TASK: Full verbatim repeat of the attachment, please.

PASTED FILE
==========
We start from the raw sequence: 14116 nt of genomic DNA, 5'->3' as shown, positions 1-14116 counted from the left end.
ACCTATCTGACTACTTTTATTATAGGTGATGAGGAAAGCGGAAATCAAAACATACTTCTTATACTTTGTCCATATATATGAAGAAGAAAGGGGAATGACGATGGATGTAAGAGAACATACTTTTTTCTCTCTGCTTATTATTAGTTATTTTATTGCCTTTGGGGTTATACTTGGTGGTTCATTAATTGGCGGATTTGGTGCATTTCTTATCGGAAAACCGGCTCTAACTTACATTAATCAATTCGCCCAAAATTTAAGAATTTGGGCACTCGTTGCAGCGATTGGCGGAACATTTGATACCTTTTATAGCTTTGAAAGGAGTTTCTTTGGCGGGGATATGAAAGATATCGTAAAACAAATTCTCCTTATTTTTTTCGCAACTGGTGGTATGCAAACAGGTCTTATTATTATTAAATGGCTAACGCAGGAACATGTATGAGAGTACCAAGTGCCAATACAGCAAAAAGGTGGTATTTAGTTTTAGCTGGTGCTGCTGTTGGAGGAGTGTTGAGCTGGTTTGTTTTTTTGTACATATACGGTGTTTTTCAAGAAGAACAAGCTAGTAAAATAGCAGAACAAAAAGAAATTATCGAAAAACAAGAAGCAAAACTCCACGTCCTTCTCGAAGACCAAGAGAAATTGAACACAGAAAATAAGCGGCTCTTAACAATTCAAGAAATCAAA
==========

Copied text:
We start from the raw sequence: 14116 nt of genomic DNA, 5'->3' as shown, positions 1-14116 counted from the left end.
ACCTATCTGACTACTTTTATTATAGGTGATGAGGAAAGCGGAAATCAAAACATACTTCTTATACTTTGTCCATATATATGAAGAAGAAAGGGGAATGACGATGGATGTAAGAGAACATACTTTTTTCTCTCTGCTTATTATTAGTTATTTTATTGCCTTTGGGGTTATACTTGGTGGTTCATTAATTGGCGGATTTGGTGCATTTCTTATCGGAAAACCGGCTCTAACTTACATTAATCAATTCGCCCAAAATTTAAGAATTTGGGCACTCGTTGCAGCGATTGGCGGAACATTTGATACCTTTTATAGCTTTGAAAGGAGTTTCTTTGGCGGGGATATGAAAGATATCGTAAAACAAATTCTCCTTATTTTTTTCGCAACTGGTGGTATGCAAACAGGTCTTATTATTATTAAATGGCTAACGCAGGAACATGTATGAGAGTACCAAGTGCCAATACAGCAAAAAGGTGGTATTTAGTTTTAGCTGGTGCTGCTGTTGGAGGAGTGTTGAGCTGGTTTGTTTTTTTGTACATATACGGTGTTTTTCAAGAAGAACAAGCTAGTAAAATAGCAGAACAAAAAGAAATTATCGAAAAACAAGAAGCAAAACTCCACGTCCTTCTCGAAGACCAAGAGAAATTGAACACAGAAAATAAGCGGCTCTTAACAATTCAAGAAATCAAA